Mutka: NCAA pool party drowns out favorites
By John Mutka Post-Tribune senior correspondent April 14, 2013 6:54PM
Michigan v Kansas
Updated: May 16, 2013 6:29AM
Anybody out there whose NCAA tournament pool picks weren’t a disaster? Didn’t think so.
Louisville lived up to its rave notices, but the Cardinals were exceptions in what was one of the wackiest tournaments in the history of the Big Dance.
None of the other 11 top seeds reached the Final Four, which included No. 9 Wichita State and No. 4s Michigan and Syracuse. On a personal note the winner of the pool I entered did so without picking a single team in the Final Four.
You’d have a better chance of winning the lottery than correctly picking what teams advanced to the Elite Eight. Starting with Harvard’s first-round upset of No. 2 New Mexico and Wichita State’s second-round stunner against No. 1 Gonzaga, three weeks of melodrama churned out upsets worthy of a Hollywood pot-boiler.
Before changing seasons, here’s a few final observations about the Big Dance:
Why do officials continue to ignore the physical excesses underneath the basket, but call nitpicking fouls in the open court? In particular, Indiana’s Cody Zeller was slapped and hacked by Syracuse defenders, who confuse basketball with karate, nearly every time he ventured inside.
Louisville also scratched and clawed its way to the title, a proud standard bearer for Big East basket-brawl. Basketball is at its best when it’s free-flowing, not encouraging woodchoppers.
Speaking of excesses, how about Mitch McGary taking one for the team during Michigan’s upset of No. 1 Kansas? Officials not only didn’t eject Elijah Johnson for doubling up the 20-year-old freshman from Chesterton, they barely whistled him for a flagrant 1 foul.
McGary urged the officials to check the monitor for low-down evidence of the invasion of his privacy. Afterwards, the puzzled rookie said, “I don’t know what it takes to get a flagrant 2,”
Maybe a battleaxe would get their attention.
Favorite moment No. 1: Michigan’s mini-Tarzan Spike Albrecht howling with joy and thumping his chest after swishing his ninth consecutive 3-pointer in the NCAA tournament.
What an amazing half, considering the freshman from Crown Point averaged just 1.5 points going into the tournament. Most of his previous experience came from giving national player of the year Trey Burke a chance to catch his breath.
Until that 17-point half against Louisville, Albrecht had not played more than 15 minutes or scored more than seven points. I’m looking forward to increased time for Spike next season.
Favorite moment No. 2: McGary exploding for tournament double-doubles against VCU (21 points, 14 rebounds) and Kansas (25/14), the latter binge coming at the expense of 7-footer Jeff Withey, the Division I co-defensive player of the year.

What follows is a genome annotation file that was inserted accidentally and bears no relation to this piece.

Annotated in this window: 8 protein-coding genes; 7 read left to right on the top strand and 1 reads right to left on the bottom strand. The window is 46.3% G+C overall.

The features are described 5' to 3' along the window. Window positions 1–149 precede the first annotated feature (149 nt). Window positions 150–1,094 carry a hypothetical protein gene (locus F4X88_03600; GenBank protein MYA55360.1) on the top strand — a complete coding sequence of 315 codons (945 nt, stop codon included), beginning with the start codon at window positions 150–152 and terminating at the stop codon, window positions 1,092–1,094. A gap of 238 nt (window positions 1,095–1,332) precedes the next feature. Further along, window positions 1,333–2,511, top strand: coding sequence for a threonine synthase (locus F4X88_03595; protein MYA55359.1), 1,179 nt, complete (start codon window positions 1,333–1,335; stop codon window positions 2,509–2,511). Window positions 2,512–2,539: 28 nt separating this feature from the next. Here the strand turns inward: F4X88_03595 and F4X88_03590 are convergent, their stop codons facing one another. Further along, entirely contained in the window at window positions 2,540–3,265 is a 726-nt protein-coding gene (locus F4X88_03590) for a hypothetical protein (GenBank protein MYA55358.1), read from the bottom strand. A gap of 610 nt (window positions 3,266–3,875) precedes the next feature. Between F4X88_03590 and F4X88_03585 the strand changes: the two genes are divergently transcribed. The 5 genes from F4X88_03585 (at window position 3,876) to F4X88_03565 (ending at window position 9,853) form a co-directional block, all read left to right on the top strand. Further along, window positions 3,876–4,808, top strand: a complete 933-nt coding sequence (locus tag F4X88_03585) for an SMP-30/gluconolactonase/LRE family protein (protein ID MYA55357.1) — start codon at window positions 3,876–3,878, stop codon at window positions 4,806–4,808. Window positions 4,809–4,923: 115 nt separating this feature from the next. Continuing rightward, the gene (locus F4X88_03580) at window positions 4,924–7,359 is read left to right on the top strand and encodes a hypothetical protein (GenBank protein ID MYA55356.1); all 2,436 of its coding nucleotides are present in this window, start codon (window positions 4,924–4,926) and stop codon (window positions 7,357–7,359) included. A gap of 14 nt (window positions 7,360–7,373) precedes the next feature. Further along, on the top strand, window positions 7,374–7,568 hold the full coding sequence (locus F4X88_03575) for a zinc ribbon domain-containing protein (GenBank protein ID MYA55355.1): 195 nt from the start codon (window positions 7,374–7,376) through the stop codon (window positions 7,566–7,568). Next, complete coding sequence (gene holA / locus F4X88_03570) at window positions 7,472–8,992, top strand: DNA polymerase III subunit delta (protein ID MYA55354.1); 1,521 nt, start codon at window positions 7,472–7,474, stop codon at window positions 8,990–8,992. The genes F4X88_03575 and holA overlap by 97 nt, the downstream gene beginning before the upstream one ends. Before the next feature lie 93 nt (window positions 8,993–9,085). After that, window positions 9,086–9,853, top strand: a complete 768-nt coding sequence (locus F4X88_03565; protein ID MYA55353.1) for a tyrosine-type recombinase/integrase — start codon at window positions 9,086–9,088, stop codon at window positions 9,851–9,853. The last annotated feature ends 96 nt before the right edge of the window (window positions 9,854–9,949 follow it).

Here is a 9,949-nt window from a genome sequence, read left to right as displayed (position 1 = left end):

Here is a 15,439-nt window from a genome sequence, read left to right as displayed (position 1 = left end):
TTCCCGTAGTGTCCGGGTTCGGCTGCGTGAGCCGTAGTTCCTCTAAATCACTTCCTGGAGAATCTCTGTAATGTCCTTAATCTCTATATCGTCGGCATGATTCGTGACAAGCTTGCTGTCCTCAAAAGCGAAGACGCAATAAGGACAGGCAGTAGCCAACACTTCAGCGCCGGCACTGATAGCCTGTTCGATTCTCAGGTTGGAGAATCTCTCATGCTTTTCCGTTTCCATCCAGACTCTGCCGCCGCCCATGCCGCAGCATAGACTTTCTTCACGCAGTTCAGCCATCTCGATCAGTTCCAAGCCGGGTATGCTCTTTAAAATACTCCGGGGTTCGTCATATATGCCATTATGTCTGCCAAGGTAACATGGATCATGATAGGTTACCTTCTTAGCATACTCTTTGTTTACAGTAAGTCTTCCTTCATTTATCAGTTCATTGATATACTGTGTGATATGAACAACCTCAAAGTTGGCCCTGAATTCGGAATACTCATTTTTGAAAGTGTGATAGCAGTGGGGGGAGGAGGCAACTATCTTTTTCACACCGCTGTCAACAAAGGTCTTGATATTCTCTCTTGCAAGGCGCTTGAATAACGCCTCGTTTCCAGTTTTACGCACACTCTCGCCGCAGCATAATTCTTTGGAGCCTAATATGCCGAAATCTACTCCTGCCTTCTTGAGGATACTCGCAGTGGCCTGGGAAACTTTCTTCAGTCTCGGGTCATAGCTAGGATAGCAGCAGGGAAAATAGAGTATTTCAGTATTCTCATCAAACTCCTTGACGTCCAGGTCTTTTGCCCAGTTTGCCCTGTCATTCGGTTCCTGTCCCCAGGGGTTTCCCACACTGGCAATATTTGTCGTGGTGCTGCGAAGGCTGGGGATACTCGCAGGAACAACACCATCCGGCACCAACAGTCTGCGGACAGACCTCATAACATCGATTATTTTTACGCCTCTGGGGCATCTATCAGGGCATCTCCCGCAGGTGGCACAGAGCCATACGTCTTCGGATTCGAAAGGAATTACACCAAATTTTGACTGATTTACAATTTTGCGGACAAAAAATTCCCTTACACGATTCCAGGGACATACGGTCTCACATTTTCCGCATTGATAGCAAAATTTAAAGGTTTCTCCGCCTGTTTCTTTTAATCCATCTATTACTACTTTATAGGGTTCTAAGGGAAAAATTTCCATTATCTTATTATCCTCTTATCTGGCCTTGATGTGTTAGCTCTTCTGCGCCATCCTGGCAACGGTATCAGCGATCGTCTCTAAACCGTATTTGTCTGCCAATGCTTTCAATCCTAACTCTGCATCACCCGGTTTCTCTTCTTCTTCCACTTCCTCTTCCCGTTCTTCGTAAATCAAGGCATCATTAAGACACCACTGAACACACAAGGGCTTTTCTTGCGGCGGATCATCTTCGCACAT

Both McGary and Lake Central grad Glenn Robinson III shot better than 57 percent from the field. Robinson is one of four Wolverines who averaged double figures.
Favorite moment No. 3: Robinson being selected to the Kyle Macy freshman All-America team and making it to the Final Four, something his famous dad never did on his way to college player of the year honors at Purdue.
My choice for most astute coach/recruiter in the Big Ten? Put your hands together for Michigan’s John Beilein. His knack for mining talent overlooked by other coaches is uncanny, highlighted by Chesterton’s Zack Novak, who captained the Wolverines for three years; and Albrecht, whose only other Division I offer came from Appalachian State.
Much like Indiana’s Tom Crean, Beilein picked up the pieces from a program handcuffed by scholarship reductions from a player scandal. In his first year, the Wolverines limped to a 10-22 record. Since slipping to 15-17 in 2009-10, he’s guided Michigan to a 76-32 record.
My favorite tournament quote: From Louisville’s Rick Pitino, commenting about McGary’s evolution before the title game. The Hall of Fame coach called McGary “one of the premier big guys in the country. So, he’s not a freshman, doesn’t play like a freshman.”
Not bad for a kid who averaged 7.5 points and 6.3 rebounds and received most of his eight starts after Jordan Morgan struggled to regain his form because of a midseason ankle injury.
Surprisingly agile for a 6-10, 250-pounder, McGary led the Wolverines in blocked shots and was second to Burke in steals even though he barely played half as many minutes as the All-America guard.
Six football hall of famers
Former NFL players Randy Beisler (Wirt) and Gerad Irons (Roosevelt) top the list of six Northwest Indiana standouts who will be inducted into the Indiana Football Hall of Fame on May 5.
Beisler, who played for Indiana, toiled for the Eagles, 49ers and Chiefs from 1966-77. The first-round draft pick (No. 4) started 49 times in 118 games. Beisler played guard, defensive end, and offensive and defensive tackle.
Irons went from captain of the Maryland-Eastern Shore team to a 10-year career as a linebacker for the Raiders and the Cleveland Browns. His three sons who played Division I football are Gerald Jr (Nebraska), Jarrett (Michigan) and Grant (Notre Dame).
Others who will be honored are Hammond’s John Boyajian, a starting quarterback for Wisconsin in 1966-67; former Hobart stars Craig Buford and Mark and Mike Deal, all Indiana grads who went on to coach. Gary’s John Goss Jr, who officiated for 43 years, will receive a certificate of merit.
Tickets for the affair, which will be at the Avalon Banquet Center in Merrillville, are $35. Deadline is April 22. For information contact Leroy Marsh of Munster or Mark Hoffman (464-9240)of Valparaiso.